Sign reads, “Trespassers will be eaten”. That sounds menacing, if not dangerous, but may the truth be told here at the entrance of the African Lion Safari.
Our group made the morning outing in anticipation to meet just a fraction of what the Vedas conclude as the world’s 8,400,000 species of life. The “safari” is a drive through (with windows closed of course). First you view free roaming animals such as llamas, then lions, then monkeys who tend to take a free ride on your vehicle’s hood. There’s more, elephants take their bath in front of a crowd, that’s something we humans would have no tolerance towards.
We spent the afternoon walking on a stretch of the Bruce Trail, the country’s oldest foot path, and refreshed ourselves at Sherwin Falls. A good physical experience.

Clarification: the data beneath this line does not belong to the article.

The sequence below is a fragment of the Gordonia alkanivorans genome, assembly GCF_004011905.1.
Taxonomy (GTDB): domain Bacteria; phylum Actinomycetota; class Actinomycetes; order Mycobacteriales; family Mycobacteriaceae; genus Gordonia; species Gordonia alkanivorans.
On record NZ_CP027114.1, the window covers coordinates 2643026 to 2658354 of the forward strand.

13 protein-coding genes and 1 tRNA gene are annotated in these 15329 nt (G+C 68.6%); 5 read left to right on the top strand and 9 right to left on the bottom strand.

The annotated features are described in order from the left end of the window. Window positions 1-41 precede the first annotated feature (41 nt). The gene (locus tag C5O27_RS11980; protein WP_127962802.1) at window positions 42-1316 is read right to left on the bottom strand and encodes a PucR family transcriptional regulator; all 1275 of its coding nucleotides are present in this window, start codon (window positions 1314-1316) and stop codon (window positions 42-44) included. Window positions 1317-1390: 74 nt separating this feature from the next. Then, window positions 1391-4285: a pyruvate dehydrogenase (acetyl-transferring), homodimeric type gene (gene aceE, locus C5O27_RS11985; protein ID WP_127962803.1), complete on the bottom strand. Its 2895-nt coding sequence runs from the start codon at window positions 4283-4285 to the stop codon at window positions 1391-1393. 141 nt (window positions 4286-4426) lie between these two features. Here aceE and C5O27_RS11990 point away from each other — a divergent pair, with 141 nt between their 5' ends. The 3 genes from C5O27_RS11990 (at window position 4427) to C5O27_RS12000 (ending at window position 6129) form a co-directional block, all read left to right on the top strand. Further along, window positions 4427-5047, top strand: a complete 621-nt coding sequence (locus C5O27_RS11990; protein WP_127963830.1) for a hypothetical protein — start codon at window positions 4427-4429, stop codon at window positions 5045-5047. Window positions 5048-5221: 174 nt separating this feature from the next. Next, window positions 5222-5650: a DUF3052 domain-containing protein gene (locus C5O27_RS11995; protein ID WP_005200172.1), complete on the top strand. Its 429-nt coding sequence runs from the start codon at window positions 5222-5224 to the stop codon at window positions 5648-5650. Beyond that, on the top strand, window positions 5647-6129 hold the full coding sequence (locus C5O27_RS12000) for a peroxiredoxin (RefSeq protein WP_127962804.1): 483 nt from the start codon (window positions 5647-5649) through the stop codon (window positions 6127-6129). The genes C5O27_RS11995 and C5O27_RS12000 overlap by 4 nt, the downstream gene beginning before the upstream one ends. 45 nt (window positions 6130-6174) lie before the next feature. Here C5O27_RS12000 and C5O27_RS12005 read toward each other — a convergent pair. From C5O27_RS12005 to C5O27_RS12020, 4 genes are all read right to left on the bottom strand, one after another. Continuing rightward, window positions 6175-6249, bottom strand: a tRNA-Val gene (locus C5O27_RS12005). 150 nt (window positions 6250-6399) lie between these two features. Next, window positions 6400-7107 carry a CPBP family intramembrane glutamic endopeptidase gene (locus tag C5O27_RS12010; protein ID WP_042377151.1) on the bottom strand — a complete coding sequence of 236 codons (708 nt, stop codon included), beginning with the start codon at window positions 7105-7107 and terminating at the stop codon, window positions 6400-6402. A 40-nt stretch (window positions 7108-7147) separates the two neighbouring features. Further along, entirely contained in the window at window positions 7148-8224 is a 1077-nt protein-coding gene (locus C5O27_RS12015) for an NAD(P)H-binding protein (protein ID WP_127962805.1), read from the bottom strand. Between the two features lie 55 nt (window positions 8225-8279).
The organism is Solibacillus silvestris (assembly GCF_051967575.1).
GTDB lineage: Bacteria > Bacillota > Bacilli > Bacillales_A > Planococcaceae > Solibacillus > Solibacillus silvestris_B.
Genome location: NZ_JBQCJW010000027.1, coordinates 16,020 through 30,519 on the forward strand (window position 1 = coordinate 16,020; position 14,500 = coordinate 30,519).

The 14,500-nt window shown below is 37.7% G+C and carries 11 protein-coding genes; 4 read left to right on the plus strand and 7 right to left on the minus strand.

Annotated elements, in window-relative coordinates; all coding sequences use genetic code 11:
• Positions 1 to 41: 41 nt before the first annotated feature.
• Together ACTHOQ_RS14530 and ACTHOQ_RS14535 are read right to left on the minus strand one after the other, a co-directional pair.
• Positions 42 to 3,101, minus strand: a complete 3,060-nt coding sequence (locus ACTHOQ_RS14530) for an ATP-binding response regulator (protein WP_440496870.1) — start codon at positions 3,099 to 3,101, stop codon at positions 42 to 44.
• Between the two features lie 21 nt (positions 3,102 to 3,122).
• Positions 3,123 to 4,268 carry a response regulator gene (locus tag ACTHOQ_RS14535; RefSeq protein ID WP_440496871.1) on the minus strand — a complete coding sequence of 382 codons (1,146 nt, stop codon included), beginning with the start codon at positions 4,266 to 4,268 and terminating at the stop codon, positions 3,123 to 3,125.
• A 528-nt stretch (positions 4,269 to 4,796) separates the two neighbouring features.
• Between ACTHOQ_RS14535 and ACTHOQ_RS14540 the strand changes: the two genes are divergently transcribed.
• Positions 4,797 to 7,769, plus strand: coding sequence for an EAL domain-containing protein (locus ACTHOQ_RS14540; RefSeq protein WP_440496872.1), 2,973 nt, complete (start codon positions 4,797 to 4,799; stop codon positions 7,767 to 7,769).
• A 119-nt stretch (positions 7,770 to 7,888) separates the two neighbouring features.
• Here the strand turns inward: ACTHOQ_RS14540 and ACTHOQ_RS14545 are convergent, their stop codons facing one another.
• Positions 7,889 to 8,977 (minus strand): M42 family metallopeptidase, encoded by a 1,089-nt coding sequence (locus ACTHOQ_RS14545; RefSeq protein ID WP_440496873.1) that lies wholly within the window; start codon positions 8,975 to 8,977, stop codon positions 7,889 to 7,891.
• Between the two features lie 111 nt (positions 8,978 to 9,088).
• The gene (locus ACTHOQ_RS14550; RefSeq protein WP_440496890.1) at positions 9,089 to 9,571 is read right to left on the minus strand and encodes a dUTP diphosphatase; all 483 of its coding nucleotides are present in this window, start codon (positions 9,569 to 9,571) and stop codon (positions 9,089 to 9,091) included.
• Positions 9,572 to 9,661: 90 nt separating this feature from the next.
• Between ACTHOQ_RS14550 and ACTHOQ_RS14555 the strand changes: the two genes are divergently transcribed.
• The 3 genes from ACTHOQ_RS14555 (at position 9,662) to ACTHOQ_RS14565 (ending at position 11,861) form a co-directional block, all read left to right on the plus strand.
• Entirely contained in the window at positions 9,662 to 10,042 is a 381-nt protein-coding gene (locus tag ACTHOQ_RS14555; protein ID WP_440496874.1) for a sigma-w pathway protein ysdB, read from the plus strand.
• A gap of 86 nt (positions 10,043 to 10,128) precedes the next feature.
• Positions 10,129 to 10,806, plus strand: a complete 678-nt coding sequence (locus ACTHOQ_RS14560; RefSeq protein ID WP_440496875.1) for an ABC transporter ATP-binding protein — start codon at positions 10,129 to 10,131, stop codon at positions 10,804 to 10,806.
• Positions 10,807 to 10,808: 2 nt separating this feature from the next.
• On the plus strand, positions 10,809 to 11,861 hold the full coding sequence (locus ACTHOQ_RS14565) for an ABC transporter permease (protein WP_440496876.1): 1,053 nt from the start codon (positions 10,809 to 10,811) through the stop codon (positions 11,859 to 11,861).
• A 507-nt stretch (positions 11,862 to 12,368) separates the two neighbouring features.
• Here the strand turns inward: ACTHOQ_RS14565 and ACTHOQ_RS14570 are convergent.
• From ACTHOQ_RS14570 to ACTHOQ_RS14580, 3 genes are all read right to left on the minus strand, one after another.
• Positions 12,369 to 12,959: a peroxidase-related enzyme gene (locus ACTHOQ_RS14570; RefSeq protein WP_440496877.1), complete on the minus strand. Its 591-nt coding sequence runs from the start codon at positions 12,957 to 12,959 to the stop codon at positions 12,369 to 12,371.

Dear to the hearts of everyone is the kirtan sessions that we have before we set out, and what we end up with as we wind down before eyelids shut at night at the home of our hosts Aindra and Prema Gaurangi for some of that chanting and a reading on the life of Krishna. That was really special as we took it to an engaging interactive level.
For me, personally, a deep contemplation on the morning’s lesson lingered inside of me. The fourth canto of the series Bhagavatam spoke about enemies during warfare and how at the end of the day there would be a mutual friendly come together before resuming ultimate combat to the death the next morning. This burying-the-hatchet at nightfall was always an extraordinary concept for me, such is what we also read about in the Kurukshetra war. This program appears somewhat a balanced approach as far as war craft is concerned. It’s interesting, very interesting.